Tuesday's Headlines: Wall St. Headhunters Having new Hayday
Let the good times roll. Last year the job turnover rate on Wall Street was up a mighty 25% over 2009 - with the sweet spot being for jobs paying between $100,000 and $200,000 with annual bonuses of 10% to 15%, according to a story in the NY Post, which reports: "More staff than ever before are prepared to job hop in search of higher salaries, career advancement, bonuses, fringe benefits and lifestyle."
This trend is also reflected in a recent eFinancialCareers survey on retention.
Recruiters say their business is way up over 2009, poaching is again common, and the best IT pros at hedge funds has surged in the past year some 30%, with pay today ranging from $150,000 to $180,000-plus. Even better, top producers in the retail brokerage space "can command multi-million dollar rock-star salaries and fantastic perks."
Advisory firms are looking to hire, but report frustration over prospective hires' professionalism, honesty and comp demands. [Investment News]
Morgan Stanley's brokerage unit must keep comps high to retain top advisors because UBS and BofA are looking to poach employees. [Investment News]
Morgan Stanley sees more institutions and wealthy individuals seeking more Asian hedge fund deals. [BusinessWeek]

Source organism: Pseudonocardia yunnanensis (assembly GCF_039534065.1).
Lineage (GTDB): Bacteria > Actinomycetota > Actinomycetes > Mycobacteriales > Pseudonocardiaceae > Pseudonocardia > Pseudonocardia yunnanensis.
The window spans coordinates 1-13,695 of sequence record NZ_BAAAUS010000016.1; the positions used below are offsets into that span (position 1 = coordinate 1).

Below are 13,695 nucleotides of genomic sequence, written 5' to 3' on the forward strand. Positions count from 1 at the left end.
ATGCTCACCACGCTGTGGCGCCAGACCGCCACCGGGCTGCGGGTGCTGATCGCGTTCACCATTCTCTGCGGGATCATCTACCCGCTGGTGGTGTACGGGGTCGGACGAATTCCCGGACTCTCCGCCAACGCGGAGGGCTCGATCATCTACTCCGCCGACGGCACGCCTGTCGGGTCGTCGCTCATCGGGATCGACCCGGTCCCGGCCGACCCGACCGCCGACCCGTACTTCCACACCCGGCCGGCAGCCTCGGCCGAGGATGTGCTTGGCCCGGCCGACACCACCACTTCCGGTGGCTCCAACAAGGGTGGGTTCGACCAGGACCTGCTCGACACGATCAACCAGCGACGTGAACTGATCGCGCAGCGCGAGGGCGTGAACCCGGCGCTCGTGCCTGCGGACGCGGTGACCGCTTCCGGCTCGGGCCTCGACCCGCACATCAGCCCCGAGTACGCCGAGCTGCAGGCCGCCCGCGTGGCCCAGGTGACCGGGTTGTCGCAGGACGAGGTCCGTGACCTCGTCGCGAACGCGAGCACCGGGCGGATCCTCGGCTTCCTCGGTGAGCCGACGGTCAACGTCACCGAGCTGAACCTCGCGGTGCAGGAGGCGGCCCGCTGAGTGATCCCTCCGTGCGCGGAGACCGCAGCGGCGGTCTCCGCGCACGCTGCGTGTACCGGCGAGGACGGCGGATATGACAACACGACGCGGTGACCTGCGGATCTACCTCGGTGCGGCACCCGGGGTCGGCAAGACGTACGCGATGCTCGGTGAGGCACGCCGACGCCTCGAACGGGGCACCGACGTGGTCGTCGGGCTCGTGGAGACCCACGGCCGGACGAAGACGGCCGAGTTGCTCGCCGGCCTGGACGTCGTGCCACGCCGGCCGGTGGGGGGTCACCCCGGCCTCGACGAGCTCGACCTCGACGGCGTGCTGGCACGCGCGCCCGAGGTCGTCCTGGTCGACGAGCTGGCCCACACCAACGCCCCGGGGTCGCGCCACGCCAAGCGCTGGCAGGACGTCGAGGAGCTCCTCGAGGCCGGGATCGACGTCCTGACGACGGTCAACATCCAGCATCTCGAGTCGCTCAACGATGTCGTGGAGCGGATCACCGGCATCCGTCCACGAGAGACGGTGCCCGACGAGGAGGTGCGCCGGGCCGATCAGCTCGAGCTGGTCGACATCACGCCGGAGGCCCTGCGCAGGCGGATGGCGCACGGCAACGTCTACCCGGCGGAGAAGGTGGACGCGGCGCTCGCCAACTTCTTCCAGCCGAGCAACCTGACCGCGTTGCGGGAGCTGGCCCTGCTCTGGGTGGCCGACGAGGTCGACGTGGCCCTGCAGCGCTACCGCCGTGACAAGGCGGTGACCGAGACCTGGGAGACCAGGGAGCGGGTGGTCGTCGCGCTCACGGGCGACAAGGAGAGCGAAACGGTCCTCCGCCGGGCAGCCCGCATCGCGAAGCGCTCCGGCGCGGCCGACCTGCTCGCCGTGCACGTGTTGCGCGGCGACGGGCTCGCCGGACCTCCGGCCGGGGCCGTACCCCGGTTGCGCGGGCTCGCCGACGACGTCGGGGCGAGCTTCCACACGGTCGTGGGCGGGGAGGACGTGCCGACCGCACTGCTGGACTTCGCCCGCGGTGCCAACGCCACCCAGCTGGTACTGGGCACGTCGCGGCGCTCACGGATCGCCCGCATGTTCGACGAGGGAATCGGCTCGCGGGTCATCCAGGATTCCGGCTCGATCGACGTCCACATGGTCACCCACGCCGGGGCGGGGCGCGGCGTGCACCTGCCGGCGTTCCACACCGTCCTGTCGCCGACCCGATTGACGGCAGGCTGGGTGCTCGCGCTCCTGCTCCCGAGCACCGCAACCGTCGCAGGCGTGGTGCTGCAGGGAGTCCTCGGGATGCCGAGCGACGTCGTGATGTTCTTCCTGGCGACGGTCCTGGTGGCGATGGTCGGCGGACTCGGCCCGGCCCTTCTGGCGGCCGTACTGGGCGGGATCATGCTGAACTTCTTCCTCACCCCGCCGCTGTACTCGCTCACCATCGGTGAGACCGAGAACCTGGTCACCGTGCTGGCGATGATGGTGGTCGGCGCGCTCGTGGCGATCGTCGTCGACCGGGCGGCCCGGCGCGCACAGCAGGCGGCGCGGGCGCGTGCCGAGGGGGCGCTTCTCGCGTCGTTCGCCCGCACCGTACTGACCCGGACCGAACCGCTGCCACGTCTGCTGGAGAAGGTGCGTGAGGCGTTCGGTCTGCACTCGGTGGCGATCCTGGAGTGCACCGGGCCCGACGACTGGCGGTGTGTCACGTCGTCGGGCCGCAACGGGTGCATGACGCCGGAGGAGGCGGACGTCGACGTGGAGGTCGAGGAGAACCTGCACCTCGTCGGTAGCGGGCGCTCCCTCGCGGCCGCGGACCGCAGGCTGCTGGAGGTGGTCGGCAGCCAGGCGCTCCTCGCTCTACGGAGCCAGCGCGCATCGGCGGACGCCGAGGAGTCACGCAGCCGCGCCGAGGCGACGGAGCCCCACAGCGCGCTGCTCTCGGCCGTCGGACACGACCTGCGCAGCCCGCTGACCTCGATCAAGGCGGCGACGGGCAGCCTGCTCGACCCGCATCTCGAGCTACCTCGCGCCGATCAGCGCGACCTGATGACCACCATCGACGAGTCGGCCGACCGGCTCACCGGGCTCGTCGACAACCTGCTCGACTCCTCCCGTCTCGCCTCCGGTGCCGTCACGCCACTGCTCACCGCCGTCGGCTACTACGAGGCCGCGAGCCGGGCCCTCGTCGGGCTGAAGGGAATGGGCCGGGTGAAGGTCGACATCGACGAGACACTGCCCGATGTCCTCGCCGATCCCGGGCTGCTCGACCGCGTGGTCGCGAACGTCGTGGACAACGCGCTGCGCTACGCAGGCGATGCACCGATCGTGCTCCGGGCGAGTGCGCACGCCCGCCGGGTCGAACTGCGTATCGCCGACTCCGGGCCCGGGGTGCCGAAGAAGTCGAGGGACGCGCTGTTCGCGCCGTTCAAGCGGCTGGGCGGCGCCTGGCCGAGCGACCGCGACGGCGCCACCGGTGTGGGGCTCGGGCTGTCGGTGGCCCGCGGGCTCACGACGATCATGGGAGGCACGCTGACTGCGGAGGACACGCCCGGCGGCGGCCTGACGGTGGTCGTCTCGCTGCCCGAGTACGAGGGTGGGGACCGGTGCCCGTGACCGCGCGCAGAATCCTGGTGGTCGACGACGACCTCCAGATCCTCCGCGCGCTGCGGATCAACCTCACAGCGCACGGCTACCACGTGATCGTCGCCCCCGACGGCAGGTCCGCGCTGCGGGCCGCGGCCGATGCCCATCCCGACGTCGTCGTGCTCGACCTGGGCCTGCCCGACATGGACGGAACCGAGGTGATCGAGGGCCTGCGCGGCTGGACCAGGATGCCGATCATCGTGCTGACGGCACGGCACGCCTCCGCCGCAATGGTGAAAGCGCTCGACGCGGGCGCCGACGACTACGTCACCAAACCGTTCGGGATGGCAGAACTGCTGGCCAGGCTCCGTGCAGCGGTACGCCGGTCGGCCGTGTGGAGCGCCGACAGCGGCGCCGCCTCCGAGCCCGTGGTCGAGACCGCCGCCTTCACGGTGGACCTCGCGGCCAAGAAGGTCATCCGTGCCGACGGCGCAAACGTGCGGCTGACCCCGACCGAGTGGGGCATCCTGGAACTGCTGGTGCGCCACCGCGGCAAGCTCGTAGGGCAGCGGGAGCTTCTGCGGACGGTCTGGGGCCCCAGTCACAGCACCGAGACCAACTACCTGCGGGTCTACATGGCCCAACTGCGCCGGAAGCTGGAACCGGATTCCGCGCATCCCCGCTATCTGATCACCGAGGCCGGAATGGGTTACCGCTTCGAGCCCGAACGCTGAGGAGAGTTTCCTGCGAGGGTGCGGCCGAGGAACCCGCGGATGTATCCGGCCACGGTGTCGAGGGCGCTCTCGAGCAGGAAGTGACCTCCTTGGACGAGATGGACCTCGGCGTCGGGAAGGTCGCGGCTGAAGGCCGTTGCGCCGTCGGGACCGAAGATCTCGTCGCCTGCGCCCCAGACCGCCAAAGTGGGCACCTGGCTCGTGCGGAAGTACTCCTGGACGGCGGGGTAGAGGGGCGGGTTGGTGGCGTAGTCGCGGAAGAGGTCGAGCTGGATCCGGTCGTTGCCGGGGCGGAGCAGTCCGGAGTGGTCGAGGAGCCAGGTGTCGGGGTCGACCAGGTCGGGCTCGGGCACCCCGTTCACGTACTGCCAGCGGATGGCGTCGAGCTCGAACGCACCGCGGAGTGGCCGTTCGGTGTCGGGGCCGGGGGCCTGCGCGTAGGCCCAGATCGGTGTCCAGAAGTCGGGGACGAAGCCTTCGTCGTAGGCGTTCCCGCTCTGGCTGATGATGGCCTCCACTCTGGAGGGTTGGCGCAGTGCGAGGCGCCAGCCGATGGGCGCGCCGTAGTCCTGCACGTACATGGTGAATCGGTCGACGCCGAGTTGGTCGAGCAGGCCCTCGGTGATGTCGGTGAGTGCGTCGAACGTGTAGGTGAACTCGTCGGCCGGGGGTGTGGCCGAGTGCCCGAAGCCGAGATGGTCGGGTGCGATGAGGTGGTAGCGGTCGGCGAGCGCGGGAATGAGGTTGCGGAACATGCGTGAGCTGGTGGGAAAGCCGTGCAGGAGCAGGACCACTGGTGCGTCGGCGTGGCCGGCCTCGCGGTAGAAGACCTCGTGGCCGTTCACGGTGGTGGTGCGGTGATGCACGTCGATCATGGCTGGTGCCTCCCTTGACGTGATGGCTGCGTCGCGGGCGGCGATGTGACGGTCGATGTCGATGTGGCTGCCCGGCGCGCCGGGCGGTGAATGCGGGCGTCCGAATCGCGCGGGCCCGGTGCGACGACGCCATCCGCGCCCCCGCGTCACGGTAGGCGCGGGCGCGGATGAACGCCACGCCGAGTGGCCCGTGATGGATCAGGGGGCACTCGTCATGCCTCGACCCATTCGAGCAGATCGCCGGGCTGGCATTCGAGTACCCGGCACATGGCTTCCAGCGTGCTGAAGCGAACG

The Hartford will sell Federal Trust-which qualified the insurer for $3.4B in TARP funds-after owning it for less than two years. [Investment News]
The Senate is scheduled to discuss new derivatives rules, which critics have argued put American banks at a disadvantage to their foreign rivals. [NY Post]
Community banks say new Dodd-Frank laws could cause a few banks to fail. [NY Times]
Richard Branson's bank, Virgin Money, is eyeing the retail chains of Northern Rock and parts of Lloyds. [Financial Times]
China Development Bank has signed a deal to buy a stake in TPG Capital, as the state-owned bank seeks to compete against foreign funds in the private equity sector. [Bloomberg]
The value of assets under management run by female hedge fund managers has more than doubled in the past year and now accounts for 10% of all managed funds. [Hedge Fund Journal]
Over the past decade big banks have paid their CEOS an average of $19 million per year. [Fortune]
Vanguard and Fidelity top a recent list of social-media-savvy fund managers. [Investment News]
Corporate bigwigs addressing the B-school class of 2011 are tempering their optimism with messages of hard work, add value and embracing change. [Bloomberg]